Range Rover
A friend, a banking executive, whose enormous income was beginning to burn a hole in his pocket, decided to build himself a new home away from the city.

His dream materialised into a beautiful double-storey ten rooms house, a swimming pool and an enviable view of the lake and mountains.

For the first few weeks, he beamed with delight. But soon the cheerfulness disappeared, and six months later he was unhappier than ever.

What happened?

As we now know, the happiness effect evaporates after a few months.

This new house was no longer his dream. “I come home from work, open the door and…. nothing.”

I feel as indifferent about the new house as I did about my small old house I had in the city.

To make things worse, the poor guy now faced a one-hour commute twice a day to and back from work.

This may sound tolerable, but studies show that commuting by car represents a major source of discontent and stress, and people hardly ever get used to it.

In other words, whoever has no innate affinity for commuting will suffer every day, twice a day.

Anyhow, the moral of the story is that the dream double-storey house had an overall negative effect on my friend’s happiness.

This is similar to a people who move from a small economical car to buy an expensive SUV and struggle to maintain it, end up getting stuck somewhere because of petrol.

You are happy that you are able to drive an expensive car that everyone can see, but deep down you are unhappy because you cannot afford to maintain it.

Many other fare no better: People who change or progress in their careers are, in terms of happiness, right back where they started after around three months.

The same goes for people who buy the latest Porsche.

Science calls this effect the hedonic treadmill: we work hard, advance and are able to afford more and nicer things, and yet this does not make us any happier.

So how do negative events affect us, say, a spinal cord injury or the loss of a friend?

Here, we also overestimate the duration and intensity of future emotions. For example, when a relationship ends it feels like life will never be the same.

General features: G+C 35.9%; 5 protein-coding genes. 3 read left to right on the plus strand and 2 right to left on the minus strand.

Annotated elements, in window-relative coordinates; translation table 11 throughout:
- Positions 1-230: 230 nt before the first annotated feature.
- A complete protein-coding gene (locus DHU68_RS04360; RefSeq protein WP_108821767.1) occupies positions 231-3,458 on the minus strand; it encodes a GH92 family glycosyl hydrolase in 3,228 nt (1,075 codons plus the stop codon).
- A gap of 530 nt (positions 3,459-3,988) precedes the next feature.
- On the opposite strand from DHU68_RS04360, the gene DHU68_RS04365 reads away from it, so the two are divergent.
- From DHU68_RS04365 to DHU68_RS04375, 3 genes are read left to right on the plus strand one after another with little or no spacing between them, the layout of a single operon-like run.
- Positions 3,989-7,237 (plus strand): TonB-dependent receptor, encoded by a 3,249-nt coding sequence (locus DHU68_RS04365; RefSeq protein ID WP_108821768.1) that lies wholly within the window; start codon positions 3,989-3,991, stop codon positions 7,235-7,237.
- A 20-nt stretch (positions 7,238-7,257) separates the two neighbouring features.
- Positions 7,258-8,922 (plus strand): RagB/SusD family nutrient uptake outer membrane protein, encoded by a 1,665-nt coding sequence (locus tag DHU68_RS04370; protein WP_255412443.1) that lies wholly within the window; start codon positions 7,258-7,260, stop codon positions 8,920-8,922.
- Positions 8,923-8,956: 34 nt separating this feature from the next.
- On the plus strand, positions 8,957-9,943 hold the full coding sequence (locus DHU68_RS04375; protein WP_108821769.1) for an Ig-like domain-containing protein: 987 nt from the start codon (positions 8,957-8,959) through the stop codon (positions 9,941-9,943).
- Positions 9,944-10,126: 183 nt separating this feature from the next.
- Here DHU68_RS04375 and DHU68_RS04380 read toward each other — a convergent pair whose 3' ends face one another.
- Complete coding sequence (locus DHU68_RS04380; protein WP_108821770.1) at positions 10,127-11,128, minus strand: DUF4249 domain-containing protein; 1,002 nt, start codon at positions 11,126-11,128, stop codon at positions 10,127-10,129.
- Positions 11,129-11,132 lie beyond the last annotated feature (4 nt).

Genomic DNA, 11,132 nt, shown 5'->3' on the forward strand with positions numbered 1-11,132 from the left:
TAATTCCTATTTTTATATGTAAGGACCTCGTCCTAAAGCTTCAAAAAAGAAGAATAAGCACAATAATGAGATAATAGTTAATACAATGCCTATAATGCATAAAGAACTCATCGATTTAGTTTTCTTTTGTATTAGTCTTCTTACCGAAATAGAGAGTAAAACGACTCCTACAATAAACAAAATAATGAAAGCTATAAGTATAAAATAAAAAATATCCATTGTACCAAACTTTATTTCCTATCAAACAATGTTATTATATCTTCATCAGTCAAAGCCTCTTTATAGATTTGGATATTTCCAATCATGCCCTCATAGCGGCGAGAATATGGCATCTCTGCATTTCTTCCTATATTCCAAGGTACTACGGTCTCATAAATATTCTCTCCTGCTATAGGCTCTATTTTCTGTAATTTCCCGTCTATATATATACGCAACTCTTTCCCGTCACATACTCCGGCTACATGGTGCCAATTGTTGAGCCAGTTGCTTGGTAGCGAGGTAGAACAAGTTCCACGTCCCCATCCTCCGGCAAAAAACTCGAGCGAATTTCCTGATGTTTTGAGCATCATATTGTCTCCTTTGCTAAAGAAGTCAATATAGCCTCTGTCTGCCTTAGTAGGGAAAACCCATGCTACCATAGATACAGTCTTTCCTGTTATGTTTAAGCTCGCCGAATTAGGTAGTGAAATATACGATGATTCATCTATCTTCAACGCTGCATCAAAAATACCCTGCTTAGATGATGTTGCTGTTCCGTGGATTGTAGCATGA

The afflicted are completely convinced that they will never again experience joy, but after three or so months they are back on the dating scene.

Wouldn’t it be nice if we knew exactly how happy a new car, career or relationship would make us?

Well, this is doable in part.

Use these scientifically rubber-stamped pointers to make better, brighter decisions:

1] Avoid negative things that you cannot grow accustomed to, such as commuting, noise or chronic stress

2] Expect only short-term happiness from material things, such as cars, house, lottery winnings, bonuses and prizes

3] Aim for as much free time and autonomy as possible, since long-lasting positive effects generally come from what you actively do.

4] Follow you passions even if you must forfeit a portion of your income for them.

5] Invest in friendships. For most people, professional status achieves long-lasting happiness, as long as they don’t change peer groups at the same time. In other words, if you ascend to a CEO role and fraternise only with other executives, the effect fizzles out.

Be careful what you wish for not only because you might get it, but because it might make you happy in the short term, and unhappy in the long term. Newness fades.

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